When a couple marries in Ontario, the
law impresses that relationship with financial obligations and
entitlements that are engaged in the event of a separation. Broadly
stated, those latent obligations and entitlements are spousal
support and sharing of property. While nobody wants to plan for or
think about a future separation, a couple may modify the spousal
support or property regimes by way of a marriage contract. For that
reason, a marriage contract can be an effective tool in a wealth
preservation strategy. While people often remark that a marriage
contract somehow compromises the romance of a marriage, couples
need to recognize that the mere action of their marriage imposes
upon them a financial contract. If such a contract is inevitable as
a result of marriage, why not ensure you have a contract that is
tailored to meet your needs?
So, what contract does the law impose? Sharing of property, or
equalization of net family property as it is called under
Ontario's Family Law Act, requires couples to share
the value of property accumulated during the marriage, with the
exception of limited exclusions such as an inheritance or a gift
from a third party. This sharing includes the increase in value of
property owned on the date of marriage. On the issue of spousal
support, the federal Divorce Act may require the spouse
with greater assets or income to pay spousal support to the other,
while at the same time promoting each spouse's
One of the most common property provisions in a marriage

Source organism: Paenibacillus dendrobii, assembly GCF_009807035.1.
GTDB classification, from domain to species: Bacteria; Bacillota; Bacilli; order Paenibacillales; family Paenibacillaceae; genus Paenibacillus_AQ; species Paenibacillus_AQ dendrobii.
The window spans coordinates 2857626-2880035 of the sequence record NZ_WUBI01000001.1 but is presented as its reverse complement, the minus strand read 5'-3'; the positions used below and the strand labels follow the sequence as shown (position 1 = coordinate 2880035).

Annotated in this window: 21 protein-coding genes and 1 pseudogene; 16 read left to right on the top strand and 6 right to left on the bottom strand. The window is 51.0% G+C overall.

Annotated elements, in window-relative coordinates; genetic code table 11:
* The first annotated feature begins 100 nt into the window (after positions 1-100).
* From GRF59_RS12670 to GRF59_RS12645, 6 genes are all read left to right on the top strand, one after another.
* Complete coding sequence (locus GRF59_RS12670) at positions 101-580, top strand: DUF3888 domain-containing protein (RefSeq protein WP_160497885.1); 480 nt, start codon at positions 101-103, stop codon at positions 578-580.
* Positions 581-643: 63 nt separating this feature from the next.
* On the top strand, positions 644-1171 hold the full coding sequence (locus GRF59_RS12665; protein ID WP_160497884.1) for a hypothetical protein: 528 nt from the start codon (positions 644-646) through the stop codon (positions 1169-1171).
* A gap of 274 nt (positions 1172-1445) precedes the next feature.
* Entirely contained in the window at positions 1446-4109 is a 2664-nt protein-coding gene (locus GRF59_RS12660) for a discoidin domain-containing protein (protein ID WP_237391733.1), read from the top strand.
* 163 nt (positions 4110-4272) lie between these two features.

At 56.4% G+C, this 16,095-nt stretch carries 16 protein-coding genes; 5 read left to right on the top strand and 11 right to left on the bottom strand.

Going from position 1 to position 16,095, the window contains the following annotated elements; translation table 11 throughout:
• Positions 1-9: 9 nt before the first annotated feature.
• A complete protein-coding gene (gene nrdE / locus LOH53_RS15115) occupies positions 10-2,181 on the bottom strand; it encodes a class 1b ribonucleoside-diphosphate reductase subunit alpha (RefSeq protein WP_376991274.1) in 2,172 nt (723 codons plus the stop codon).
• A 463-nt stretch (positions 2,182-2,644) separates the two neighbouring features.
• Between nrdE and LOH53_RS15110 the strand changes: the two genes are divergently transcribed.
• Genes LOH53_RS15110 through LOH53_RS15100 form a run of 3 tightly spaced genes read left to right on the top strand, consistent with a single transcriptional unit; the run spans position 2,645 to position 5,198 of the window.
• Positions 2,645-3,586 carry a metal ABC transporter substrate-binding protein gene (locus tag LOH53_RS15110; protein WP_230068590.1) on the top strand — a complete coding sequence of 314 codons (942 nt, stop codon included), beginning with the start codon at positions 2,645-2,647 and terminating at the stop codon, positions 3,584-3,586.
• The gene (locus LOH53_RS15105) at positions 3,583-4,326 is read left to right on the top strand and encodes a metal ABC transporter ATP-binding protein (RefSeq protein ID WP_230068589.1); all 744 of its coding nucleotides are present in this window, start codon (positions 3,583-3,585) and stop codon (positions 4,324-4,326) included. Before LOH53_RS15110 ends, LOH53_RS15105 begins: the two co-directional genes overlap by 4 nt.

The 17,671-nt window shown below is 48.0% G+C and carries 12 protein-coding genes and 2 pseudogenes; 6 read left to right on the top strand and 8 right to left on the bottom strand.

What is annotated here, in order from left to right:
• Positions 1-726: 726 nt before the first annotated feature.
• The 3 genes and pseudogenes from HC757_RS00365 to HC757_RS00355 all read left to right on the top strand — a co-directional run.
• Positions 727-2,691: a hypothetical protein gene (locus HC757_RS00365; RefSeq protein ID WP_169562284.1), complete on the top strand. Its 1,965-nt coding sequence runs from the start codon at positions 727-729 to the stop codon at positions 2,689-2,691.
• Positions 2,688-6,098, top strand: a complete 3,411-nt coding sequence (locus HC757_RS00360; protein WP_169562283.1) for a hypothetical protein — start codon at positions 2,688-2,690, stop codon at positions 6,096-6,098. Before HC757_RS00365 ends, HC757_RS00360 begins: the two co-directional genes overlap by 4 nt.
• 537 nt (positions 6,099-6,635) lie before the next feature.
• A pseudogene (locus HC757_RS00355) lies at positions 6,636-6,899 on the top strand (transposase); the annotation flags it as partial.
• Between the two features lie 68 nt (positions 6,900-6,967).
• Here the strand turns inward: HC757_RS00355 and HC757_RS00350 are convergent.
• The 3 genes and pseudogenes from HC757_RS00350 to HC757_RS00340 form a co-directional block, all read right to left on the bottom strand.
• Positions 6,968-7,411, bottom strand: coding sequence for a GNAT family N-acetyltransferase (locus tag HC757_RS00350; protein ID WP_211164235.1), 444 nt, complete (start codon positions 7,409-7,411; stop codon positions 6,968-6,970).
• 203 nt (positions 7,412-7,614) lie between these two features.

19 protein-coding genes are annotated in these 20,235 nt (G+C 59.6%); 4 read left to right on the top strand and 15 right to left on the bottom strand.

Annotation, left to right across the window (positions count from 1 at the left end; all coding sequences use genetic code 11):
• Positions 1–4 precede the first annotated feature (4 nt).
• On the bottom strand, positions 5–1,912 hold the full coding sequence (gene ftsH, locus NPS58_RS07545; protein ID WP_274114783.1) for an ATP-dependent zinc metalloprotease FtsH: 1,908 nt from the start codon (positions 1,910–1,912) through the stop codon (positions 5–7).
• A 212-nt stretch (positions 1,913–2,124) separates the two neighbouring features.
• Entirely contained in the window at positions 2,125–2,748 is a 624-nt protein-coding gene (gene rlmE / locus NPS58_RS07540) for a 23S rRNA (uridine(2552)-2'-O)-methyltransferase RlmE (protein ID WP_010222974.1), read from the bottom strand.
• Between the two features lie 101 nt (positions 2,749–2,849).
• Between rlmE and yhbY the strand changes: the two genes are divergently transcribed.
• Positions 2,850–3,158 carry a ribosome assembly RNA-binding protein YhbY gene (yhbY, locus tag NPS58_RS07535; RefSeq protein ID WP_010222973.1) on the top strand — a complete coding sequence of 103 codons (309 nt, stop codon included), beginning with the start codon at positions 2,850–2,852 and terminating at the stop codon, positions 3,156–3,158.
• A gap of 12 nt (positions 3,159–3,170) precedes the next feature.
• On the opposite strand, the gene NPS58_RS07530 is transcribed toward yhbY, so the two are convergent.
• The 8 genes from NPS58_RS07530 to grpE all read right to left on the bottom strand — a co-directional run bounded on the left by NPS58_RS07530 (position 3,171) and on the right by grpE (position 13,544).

contract relates to a matrimonial home. By definition, a
matrimonial home is a family residence that is ordinarily occupied
by the couple at the time of their separation. If the matrimonial
home was owned on the date of marriage, the owning spouse will
share with the other spouse not only the growth of the value of
that asset during the marriage, that spouse will share the entire
value of the matrimonial home. In other words, the owning spouse
loses the date of marriage credit for the value of the matrimonial
home. Many couples enter into a marriage contract to ensure that
this date of marriage credit is not lost.
Negotiating, preparing and concluding a marriage contract is a
complex, thoughtful and delicate process. A marriage contract must
be in writing, signed and witnessed. It cannot deal with custody of
or access to children since those issues must be determined in the
children's best interests in the context of the facts existing
at the time of separation. Parties must exchange full and frank
financial disclosure. The terms of the contract, when applied in
the context of a separation, must not generate an unconscionable
financial result, such as one spouse retaining most or all of the
family's financial resources, leaving the other spouse unable
to support himself or herself. Spouses should obtain independent
legal advice. In the absence of proper financial disclosure or
independent legal advice or in the presence of an unconscionable
result, a marriage contract may be set aside.
The content of this article is intended to provide a general
guide to the subject matter. Specialist advice should be sought
about your specific circumstances.
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It is not uncommon for parents to provide monetary gifts to their adult children. Parents may wish to help their child with a down payment on a property, or help pay out their child's existing mortgage.
On March 31, 2014, BC's new Wills, Estates and Succession Act1 ("WESA") will come into force. WESA introduces new protections for beneficiaries of estates that are in danger of being disputed or deemed ineffective by a court.
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